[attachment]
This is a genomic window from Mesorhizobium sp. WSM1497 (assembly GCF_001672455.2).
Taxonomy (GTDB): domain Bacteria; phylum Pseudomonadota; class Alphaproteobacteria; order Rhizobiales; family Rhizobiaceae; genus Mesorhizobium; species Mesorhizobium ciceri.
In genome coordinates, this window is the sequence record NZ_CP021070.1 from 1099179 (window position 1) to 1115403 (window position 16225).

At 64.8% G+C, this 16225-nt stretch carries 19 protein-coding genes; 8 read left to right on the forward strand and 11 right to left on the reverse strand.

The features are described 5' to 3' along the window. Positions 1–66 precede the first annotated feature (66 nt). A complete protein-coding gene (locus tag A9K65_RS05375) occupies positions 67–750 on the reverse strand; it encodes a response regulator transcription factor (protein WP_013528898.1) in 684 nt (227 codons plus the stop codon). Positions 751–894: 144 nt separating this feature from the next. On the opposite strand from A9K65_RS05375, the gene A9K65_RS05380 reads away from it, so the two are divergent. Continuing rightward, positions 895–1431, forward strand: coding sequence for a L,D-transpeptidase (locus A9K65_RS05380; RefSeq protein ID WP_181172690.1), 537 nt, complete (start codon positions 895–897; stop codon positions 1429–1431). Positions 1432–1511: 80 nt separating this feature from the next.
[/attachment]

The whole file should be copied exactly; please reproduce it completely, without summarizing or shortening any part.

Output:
This is a genomic window from Mesorhizobium sp. WSM1497 (assembly GCF_001672455.2).
Taxonomy (GTDB): domain Bacteria; phylum Pseudomonadota; class Alphaproteobacteria; order Rhizobiales; family Rhizobiaceae; genus Mesorhizobium; species Mesorhizobium ciceri.
In genome coordinates, this window is the sequence record NZ_CP021070.1 from 1099179 (window position 1) to 1115403 (window position 16225).

At 64.8% G+C, this 16225-nt stretch carries 19 protein-coding genes; 8 read left to right on the forward strand and 11 right to left on the reverse strand.

The features are described 5' to 3' along the window. Positions 1–66 precede the first annotated feature (66 nt). A complete protein-coding gene (locus tag A9K65_RS05375) occupies positions 67–750 on the reverse strand; it encodes a response regulator transcription factor (protein WP_013528898.1) in 684 nt (227 codons plus the stop codon). Positions 751–894: 144 nt separating this feature from the next. On the opposite strand from A9K65_RS05375, the gene A9K65_RS05380 reads away from it, so the two are divergent. Continuing rightward, positions 895–1431, forward strand: coding sequence for a L,D-transpeptidase (locus A9K65_RS05380; RefSeq protein ID WP_181172690.1), 537 nt, complete (start codon positions 895–897; stop codon positions 1429–1431). Positions 1432–1511: 80 nt separating this feature from the next.